This question is further underscored when we realize that the growing sense of the irrelevance of the left has largely been the product of the left itself. While it is true that since the 1970s, there has been unprecedented financial and ideological support for right-wing thought, the left could never have been destroyed from the outside. The “forgetting” of the left—often taking the form of attempts to “cut through” a supposedly “sterile” left/right distinction or to replace an outmoded “economism”—this “forgetting” has been generated by “third way” theorists, advocates of the “cultural turn,” Kantians, Freudians, Foucaultians, feminists, sexual emancipators, historical revisionists, sub-altern post-colonialists, and “progressive” social scientists, in other words by the left itself.

This paper, then, is an attempt to reassert the validity not so much of the left as of the idea of a left. It argues that the Left/Right dichotomy has an integrity of its own, one that cannot be reduced to such dichotomies as socialism vs. capitalism, Marxism vs. the bourgeoisie, or class vs. culture. It argues that the Left/Right dichotomy obscures a more fundamental relationship: that between large, popular forces such as the Democratic Party and the smaller, dispersed and diverse, but intellectually coherent and morally insistent forces of the Left. Above all, it argues that liberal politics is spineless without a left, while a left without liberalism will ultimately be marginal, sectarian and authoritarian.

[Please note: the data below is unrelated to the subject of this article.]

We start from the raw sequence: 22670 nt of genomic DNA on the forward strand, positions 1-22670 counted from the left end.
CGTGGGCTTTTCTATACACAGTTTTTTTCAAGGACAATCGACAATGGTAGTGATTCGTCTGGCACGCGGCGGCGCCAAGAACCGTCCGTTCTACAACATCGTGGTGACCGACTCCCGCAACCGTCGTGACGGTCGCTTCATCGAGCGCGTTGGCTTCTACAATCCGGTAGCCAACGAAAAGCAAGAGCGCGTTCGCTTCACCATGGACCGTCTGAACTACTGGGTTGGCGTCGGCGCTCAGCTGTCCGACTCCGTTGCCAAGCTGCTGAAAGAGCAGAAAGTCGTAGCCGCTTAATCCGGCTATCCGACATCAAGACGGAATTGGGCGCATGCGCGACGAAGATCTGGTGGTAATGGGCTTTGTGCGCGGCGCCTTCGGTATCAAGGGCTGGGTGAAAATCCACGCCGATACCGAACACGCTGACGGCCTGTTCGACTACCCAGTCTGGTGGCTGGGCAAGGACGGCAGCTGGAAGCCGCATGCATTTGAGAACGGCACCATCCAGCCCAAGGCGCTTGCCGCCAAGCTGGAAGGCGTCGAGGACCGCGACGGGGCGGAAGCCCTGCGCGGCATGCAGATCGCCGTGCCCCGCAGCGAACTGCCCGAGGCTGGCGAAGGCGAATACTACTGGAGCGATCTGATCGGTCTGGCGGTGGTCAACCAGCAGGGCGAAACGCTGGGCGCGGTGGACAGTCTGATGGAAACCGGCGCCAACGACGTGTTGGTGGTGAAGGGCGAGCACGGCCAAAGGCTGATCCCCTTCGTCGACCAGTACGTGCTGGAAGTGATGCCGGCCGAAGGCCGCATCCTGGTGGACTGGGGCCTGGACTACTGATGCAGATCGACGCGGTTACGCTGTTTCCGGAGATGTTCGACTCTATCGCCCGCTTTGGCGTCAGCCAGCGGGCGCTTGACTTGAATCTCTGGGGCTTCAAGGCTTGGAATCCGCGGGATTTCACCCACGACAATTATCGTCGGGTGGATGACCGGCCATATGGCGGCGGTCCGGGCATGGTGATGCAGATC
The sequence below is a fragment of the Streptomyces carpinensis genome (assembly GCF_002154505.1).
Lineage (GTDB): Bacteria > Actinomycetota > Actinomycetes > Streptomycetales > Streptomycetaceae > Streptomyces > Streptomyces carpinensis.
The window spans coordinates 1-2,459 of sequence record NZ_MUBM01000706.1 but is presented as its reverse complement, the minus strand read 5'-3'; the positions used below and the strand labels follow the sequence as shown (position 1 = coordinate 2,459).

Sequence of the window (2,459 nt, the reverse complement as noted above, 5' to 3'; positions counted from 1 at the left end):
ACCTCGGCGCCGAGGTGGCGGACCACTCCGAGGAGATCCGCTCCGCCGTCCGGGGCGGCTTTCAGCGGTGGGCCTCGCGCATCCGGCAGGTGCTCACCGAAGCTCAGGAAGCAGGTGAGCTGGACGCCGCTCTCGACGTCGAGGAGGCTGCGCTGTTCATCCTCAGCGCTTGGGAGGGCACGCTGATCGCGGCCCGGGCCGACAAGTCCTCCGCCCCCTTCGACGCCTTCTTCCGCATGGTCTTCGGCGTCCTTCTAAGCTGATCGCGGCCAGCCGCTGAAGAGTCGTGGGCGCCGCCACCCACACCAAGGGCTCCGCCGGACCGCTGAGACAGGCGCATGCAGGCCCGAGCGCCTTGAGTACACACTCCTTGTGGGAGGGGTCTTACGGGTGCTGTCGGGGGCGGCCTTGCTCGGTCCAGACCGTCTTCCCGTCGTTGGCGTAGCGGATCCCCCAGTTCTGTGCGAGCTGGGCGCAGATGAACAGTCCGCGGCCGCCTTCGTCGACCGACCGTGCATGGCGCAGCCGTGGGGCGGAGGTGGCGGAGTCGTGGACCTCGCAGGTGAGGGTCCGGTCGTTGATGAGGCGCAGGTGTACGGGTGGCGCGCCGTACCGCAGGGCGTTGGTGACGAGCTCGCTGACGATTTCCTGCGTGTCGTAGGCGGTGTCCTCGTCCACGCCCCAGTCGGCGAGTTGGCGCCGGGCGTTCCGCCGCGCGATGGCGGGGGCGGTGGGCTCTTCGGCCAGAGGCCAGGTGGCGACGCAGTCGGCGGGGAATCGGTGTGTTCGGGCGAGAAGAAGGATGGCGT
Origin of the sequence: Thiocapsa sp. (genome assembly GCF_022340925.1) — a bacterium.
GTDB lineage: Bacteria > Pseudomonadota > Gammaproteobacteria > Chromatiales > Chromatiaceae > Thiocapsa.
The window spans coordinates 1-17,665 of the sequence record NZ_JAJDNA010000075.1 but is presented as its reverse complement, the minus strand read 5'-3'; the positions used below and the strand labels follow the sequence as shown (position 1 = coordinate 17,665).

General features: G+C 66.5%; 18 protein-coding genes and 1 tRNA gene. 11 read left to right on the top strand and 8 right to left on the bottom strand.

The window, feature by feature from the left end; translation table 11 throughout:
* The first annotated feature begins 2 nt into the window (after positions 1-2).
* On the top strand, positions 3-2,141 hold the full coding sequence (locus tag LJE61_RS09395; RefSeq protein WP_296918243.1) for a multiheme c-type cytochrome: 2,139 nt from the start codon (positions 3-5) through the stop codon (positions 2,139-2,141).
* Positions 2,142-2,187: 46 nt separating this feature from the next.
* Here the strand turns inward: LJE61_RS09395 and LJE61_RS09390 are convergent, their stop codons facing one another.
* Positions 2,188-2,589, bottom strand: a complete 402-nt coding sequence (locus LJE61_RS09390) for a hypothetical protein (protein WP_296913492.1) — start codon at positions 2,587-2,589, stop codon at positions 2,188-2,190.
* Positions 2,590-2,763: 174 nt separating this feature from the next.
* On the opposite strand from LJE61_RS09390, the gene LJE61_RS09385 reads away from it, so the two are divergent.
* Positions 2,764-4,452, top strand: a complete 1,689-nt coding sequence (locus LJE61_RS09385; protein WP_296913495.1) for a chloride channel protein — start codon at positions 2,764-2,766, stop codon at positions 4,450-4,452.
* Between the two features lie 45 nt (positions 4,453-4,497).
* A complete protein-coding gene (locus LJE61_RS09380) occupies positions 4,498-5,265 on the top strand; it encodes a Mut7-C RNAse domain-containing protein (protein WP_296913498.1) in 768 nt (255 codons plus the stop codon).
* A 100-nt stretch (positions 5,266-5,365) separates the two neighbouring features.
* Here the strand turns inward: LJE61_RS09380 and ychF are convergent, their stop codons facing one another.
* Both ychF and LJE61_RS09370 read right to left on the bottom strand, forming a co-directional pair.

The paper is adapted from a book that addresses three questions: In Part One it asks how did the idea of a Left arise? I answer by returning to the age of revolution (1789-1865), an age in which newly democratic forces came to settle on “free” (i.e., unbound) labor, including the labor of women within the household, as the primary agent of change. During this period, the first idea of a left took shape: the idea of the two opposed revolutions: a liberal, bourgeois revolution and a socialist revolution. In Part Two I ask how has the idea of the Left changed throughout history? The answer centers on one decisive moment: the shift from labor to the people, and therefore to democracy, liberal ideals, nationalism and ant-racism during the epoch of the Popular Front (1935-1950). During this period, the idea that socialism had to replace liberalism began to give way to the idea that liberalism and a left needed one another, especially because of the threat of fascism. In Part Three I investigate whether and how the idea of the Left was forgotten. Beginning with the Cultural Revolutions of the 1960s, but concentrating on our own time, I complicate the idea of “forgotten” to ask whether the idea of a Left has not simply changed its character, or whether, perhaps, it has become sociologically obsolete. In the end, however, I argue that while the Left long ago outgrew the idea of a working class revolution (whether it fully realized this or not), no social movement that fails to place an explicitly critical stance toward capitalism (not a simple negation) at the center of its thought deserves the appellation “left.” But before proceeding, I need to address a prior question: What is meant by the idea of a left?